Ongoing Sanctification: Our being set apart to God should not be looked upon as a one-time event, but as an ongoing effort. The Holy Spirit continues to play an important role in our lives after we are saved.

First, the Scriptures teach that we are led by the Spirit. "For as many as are led by the Spirit of God, these are sons of God" (Romans 8:14). Being led by the Spirit is in contrast to walking according to the flesh (v. 1). We are not led in a direct, miraculous, better-felt-than-told manner. We are led through the Spirit's word, "the law of God" (v. 7). The Spirit's word teaches us, reproves us, corrects us, and instructs us (2 Timothy 3:16).

Second, the Spirit helps us in our daily battle with sin. "For those who live according to the flesh set their minds on the things of the flesh, but those who live according to the Spirit, the things of the Spirit" (Romans 8:5; see also Galatians 5:16-25). As we set our minds on the things of the Spirit, walk in the Spirit's teachings, and develop the fruit of the Spirit in our lives, we are diverted away from many of the temptations in this world. We also equip ourselves with the means and desire to resist these temptations.

Third, the Spirit makes intercession for us. "Likewise the Spirit also helps in our weaknesses. For we do not know what we should pray for as we ought, but the Spirit Himself makes intercession for us with groanings which cannot be uttered. Now He who searches the hearts knows what the mind of the Spirit is, because He makes intercession for the saints according to the will of God" (Romans 8:26-27). We do not always know what to pray for or how we ought to pray. At these times, the Holy Spirit makes intercession for us. His feelings for those who are saved are so deep that He expresses our needs to the Father in a way that cannot be expressed in any human language.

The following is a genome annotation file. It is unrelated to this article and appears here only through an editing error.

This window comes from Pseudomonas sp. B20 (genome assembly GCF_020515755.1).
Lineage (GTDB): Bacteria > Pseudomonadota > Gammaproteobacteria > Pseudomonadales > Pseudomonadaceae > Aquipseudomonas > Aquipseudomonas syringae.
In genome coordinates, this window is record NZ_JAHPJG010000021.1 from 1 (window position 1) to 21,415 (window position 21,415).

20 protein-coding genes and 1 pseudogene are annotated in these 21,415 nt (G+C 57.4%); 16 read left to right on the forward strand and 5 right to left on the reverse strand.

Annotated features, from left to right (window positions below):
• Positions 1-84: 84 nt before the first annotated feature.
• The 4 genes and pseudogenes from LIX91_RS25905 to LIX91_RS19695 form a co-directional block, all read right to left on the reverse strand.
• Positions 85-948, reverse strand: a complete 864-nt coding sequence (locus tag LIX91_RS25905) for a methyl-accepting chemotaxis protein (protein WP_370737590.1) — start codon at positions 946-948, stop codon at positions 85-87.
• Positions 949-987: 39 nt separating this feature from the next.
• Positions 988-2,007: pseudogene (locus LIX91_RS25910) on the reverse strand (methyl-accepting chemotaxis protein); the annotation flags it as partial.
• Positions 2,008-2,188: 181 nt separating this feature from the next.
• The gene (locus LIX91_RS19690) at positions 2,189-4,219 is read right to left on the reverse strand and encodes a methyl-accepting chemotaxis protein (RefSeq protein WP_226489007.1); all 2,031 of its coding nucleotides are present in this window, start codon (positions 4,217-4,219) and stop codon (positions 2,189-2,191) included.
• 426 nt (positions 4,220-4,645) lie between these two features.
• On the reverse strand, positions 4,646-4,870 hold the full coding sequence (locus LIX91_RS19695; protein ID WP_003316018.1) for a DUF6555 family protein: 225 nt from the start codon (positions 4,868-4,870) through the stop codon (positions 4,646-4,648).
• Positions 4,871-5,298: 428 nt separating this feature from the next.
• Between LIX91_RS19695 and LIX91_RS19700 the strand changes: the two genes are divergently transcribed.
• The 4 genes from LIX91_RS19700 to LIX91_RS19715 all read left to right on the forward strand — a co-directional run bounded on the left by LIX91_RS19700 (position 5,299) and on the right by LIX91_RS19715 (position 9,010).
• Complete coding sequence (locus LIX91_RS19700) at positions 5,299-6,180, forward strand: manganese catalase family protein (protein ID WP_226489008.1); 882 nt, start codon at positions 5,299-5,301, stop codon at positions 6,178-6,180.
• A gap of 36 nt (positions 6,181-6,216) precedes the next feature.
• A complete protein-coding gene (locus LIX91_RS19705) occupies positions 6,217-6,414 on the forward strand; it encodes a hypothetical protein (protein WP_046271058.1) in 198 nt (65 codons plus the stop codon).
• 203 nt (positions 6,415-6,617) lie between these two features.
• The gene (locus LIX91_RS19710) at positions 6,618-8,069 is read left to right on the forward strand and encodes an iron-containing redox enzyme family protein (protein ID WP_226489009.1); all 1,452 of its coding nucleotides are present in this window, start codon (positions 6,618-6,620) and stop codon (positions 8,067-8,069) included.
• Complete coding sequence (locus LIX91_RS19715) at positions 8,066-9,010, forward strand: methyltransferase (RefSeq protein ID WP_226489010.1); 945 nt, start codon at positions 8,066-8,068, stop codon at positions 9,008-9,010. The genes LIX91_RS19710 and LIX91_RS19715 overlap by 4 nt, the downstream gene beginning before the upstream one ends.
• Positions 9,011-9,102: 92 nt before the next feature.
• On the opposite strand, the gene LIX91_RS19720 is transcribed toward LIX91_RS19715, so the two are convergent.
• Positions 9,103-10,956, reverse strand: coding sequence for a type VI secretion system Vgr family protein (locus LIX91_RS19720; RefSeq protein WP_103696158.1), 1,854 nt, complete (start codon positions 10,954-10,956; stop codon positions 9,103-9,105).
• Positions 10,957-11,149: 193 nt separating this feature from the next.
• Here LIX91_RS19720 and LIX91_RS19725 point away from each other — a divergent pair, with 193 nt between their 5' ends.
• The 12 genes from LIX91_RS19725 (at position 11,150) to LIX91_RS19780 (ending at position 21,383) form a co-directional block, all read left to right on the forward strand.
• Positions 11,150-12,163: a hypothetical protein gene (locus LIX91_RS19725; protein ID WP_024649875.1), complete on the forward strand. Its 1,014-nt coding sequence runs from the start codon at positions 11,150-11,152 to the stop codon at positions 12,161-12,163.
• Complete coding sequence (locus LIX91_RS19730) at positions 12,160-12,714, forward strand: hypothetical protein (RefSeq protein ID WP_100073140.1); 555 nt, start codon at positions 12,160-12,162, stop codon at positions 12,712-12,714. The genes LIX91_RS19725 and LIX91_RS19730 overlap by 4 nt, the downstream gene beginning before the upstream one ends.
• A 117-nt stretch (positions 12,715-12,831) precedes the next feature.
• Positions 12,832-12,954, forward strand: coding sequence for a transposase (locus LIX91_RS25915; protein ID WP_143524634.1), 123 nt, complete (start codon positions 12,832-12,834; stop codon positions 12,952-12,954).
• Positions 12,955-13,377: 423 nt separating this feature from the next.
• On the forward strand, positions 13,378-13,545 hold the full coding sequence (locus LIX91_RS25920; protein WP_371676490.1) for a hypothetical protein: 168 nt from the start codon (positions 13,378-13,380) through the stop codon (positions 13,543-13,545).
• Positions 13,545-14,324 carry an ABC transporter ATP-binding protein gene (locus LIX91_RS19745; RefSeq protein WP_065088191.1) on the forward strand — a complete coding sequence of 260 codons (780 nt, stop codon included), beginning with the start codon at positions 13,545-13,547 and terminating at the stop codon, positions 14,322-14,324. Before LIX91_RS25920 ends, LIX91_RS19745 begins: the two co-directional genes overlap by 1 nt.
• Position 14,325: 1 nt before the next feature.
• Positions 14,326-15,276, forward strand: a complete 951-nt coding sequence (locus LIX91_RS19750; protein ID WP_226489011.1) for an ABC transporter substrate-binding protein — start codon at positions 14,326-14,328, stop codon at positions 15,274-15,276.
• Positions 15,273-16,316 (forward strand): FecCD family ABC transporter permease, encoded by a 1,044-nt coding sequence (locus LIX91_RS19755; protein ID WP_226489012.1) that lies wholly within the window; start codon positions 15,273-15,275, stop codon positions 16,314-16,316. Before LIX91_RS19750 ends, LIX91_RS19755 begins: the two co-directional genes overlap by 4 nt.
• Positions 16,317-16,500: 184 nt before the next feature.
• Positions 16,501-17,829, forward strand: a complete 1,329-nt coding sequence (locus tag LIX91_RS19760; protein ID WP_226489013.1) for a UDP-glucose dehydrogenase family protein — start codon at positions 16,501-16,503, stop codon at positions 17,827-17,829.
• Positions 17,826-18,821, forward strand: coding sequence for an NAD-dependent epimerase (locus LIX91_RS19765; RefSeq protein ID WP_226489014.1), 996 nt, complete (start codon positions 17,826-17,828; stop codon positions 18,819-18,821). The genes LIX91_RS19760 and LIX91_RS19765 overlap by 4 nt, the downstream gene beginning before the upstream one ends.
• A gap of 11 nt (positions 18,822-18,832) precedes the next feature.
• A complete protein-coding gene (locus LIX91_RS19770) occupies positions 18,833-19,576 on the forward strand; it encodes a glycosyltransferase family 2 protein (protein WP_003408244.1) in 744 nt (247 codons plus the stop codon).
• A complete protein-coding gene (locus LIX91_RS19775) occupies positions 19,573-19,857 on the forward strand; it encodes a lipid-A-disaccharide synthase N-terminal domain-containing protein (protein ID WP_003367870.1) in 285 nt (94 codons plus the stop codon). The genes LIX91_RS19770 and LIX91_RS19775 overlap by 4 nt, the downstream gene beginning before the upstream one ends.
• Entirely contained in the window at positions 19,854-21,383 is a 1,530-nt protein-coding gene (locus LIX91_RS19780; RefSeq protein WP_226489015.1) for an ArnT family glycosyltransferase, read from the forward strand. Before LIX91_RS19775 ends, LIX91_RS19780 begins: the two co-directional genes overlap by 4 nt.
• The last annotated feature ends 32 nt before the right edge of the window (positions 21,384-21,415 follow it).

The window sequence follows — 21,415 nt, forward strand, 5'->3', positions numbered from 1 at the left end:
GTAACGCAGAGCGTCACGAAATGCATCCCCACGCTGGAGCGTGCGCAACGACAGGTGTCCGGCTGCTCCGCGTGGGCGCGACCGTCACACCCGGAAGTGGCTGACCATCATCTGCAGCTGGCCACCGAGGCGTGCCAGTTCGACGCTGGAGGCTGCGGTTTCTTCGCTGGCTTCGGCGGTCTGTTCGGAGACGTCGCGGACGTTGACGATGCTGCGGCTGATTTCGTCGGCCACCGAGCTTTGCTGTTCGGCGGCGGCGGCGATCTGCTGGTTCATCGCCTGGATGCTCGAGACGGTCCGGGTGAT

While we may not see or fully understand how the Holy Spirit works in our sanctification, through faith we can know that He does help us in various ways. This knowledge gives us confidence as we strive to serve the Lord throughout our lives.


The Holy Spirit has been, and continues to be, very active. He played an important role in organizing the created world and in revealing God's will to mankind. Through His word, He continues to work in the hearts and minds of men and women today. As His word is preached, He convicts men of sin and brings about faith, repentance, and obedience to the gospel. He also works in the lives of faithful Christians today. He leads us by His word, helps us in our battle against sin, and intercedes for us during our times of weakness.

From Watchman Magazine, April 4th, 2010